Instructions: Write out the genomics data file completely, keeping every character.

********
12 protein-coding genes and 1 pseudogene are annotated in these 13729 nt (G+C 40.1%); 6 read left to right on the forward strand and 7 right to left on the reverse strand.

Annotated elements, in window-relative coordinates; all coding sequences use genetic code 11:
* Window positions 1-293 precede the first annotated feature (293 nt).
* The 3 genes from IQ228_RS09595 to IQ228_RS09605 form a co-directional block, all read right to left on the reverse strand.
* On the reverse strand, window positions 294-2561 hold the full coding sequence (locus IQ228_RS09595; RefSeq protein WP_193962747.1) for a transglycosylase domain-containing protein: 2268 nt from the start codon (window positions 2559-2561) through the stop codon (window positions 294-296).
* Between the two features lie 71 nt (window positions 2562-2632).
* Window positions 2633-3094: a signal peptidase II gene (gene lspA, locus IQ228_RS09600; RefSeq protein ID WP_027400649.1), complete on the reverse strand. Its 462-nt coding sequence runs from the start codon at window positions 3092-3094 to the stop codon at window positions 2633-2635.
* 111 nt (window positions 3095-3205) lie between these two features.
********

12 protein-coding genes and 1 pseudogene are annotated in these 13729 nt (G+C 40.1%); 6 read left to right on the forward strand and 7 right to left on the reverse strand.

Annotated elements, in window-relative coordinates; all coding sequences use genetic code 11:
* Window positions 1-293 precede the first annotated feature (293 nt).
* The 3 genes from IQ228_RS09595 to IQ228_RS09605 form a co-directional block, all read right to left on the reverse strand.
* On the reverse strand, window positions 294-2561 hold the full coding sequence (locus IQ228_RS09595; RefSeq protein WP_193962747.1) for a transglycosylase domain-containing protein: 2268 nt from the start codon (window positions 2559-2561) through the stop codon (window positions 294-296).
* Between the two features lie 71 nt (window positions 2562-2632).
* Window positions 2633-3094: a signal peptidase II gene (gene lspA, locus IQ228_RS09600; RefSeq protein ID WP_027400649.1), complete on the reverse strand. Its 462-nt coding sequence runs from the start codon at window positions 3092-3094 to the stop codon at window positions 2633-2635.
* 111 nt (window positions 3095-3205) lie between these two features.